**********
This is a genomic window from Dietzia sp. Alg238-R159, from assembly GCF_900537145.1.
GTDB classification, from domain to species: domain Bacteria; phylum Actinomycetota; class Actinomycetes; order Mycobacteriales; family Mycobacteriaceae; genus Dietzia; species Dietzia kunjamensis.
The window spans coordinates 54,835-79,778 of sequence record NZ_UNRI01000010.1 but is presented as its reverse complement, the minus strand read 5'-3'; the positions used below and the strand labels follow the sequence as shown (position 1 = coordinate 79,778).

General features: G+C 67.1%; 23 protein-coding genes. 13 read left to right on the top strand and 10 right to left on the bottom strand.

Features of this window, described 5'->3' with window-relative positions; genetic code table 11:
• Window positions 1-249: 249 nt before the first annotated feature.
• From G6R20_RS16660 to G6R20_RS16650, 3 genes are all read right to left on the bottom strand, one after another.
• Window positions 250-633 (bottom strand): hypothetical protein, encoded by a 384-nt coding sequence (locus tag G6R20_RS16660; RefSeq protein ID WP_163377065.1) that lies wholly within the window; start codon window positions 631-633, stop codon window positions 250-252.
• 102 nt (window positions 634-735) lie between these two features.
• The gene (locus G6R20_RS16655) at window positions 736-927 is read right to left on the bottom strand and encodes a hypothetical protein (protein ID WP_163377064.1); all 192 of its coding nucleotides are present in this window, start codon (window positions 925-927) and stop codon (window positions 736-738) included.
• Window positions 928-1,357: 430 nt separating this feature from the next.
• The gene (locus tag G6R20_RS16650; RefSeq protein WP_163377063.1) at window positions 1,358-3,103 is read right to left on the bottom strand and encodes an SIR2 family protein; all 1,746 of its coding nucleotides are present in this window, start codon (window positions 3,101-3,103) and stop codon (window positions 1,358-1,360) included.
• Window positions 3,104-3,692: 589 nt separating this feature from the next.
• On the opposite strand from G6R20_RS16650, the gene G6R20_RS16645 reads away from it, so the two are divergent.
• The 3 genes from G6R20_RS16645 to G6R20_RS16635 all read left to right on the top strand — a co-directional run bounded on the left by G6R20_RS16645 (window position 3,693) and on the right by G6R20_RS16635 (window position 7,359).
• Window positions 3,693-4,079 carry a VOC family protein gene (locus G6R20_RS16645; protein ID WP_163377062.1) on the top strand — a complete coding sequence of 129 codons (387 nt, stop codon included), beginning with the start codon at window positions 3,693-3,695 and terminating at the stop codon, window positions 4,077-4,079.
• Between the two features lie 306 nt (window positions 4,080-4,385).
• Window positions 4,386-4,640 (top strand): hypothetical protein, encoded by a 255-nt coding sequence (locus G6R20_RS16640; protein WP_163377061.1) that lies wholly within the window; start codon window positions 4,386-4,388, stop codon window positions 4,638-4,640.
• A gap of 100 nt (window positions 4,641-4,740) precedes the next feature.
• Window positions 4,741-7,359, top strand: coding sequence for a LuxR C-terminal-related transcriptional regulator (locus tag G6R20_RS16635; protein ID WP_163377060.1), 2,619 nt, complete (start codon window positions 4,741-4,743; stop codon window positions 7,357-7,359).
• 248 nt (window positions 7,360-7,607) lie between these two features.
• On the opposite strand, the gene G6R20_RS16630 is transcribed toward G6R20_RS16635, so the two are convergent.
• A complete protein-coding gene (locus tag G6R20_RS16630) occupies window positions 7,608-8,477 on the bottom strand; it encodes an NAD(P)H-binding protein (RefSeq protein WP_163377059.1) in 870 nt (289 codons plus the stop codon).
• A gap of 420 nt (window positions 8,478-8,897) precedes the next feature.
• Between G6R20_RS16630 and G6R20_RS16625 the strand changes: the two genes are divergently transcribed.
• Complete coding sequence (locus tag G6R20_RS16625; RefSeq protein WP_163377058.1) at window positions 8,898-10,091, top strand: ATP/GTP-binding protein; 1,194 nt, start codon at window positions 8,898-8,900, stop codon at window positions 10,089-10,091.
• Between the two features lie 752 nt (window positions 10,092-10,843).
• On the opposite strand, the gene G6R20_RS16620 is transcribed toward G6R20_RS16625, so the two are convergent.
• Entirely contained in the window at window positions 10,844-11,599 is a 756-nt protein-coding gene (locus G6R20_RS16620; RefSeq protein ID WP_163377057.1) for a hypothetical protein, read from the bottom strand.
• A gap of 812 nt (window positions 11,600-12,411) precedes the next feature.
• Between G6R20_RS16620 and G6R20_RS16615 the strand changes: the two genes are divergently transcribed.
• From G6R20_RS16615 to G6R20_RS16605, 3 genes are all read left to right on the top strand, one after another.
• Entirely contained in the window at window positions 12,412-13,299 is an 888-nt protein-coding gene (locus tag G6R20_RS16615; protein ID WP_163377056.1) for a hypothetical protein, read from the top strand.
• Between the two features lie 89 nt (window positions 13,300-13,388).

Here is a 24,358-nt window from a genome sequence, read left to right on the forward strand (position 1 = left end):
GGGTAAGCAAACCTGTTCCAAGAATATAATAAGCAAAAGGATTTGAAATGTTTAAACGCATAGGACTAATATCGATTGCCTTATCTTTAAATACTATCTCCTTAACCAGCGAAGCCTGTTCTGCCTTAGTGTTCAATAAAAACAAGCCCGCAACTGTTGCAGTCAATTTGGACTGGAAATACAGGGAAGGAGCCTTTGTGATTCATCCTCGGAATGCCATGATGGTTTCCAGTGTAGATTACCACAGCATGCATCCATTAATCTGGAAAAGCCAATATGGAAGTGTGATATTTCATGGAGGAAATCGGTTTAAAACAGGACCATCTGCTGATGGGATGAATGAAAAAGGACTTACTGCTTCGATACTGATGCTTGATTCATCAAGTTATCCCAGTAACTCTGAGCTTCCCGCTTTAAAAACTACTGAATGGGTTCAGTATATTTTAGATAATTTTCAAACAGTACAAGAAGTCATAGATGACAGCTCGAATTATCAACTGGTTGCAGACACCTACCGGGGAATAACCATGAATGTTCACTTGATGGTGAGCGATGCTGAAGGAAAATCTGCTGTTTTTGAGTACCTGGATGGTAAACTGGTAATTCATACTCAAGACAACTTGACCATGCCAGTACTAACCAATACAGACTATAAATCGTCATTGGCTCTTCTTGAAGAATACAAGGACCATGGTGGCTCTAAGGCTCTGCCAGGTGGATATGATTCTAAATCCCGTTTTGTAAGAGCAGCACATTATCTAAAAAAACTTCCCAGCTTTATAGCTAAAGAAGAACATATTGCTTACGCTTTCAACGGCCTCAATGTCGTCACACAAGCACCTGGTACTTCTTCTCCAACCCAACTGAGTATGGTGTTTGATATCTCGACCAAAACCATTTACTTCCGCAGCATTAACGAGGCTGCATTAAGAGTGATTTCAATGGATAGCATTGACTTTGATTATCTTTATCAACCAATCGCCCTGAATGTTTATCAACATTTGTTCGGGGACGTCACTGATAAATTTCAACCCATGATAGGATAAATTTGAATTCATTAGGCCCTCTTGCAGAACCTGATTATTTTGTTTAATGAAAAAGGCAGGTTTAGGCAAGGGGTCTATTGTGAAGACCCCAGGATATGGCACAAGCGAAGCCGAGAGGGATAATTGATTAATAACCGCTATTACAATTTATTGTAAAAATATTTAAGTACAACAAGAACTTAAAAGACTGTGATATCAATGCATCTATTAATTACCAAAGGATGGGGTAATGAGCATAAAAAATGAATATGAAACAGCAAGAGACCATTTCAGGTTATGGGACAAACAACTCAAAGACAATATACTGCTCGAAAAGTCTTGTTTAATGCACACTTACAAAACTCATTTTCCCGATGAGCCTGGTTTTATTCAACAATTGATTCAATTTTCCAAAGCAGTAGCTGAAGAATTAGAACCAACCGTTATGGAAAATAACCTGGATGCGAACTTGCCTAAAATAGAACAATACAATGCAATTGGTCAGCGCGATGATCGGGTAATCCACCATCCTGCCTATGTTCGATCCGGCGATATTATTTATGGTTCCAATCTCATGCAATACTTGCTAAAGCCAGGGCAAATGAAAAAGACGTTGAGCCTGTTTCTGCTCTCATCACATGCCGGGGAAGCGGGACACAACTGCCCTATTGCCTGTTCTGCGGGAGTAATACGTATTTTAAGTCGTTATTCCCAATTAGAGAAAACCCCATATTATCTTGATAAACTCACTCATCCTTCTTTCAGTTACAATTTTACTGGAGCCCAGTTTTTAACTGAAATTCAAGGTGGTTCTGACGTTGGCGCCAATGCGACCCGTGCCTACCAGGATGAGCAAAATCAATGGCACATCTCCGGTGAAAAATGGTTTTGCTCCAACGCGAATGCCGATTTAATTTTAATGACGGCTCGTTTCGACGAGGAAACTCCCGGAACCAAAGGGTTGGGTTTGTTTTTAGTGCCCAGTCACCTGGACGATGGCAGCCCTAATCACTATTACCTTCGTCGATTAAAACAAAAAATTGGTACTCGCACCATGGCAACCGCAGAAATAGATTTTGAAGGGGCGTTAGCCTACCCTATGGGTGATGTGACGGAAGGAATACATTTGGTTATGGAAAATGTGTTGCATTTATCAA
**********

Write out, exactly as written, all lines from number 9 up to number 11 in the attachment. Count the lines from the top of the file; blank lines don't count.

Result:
• 102 nt (window positions 634-735) lie between these two features.
• The gene (locus G6R20_RS16655) at window positions 736-927 is read right to left on the bottom strand and encodes a hypothetical protein (protein ID WP_163377064.1); all 192 of its coding nucleotides are present in this window, start codon (window positions 925-927) and stop codon (window positions 736-738) included.
• Window positions 928-1,357: 430 nt separating this feature from the next.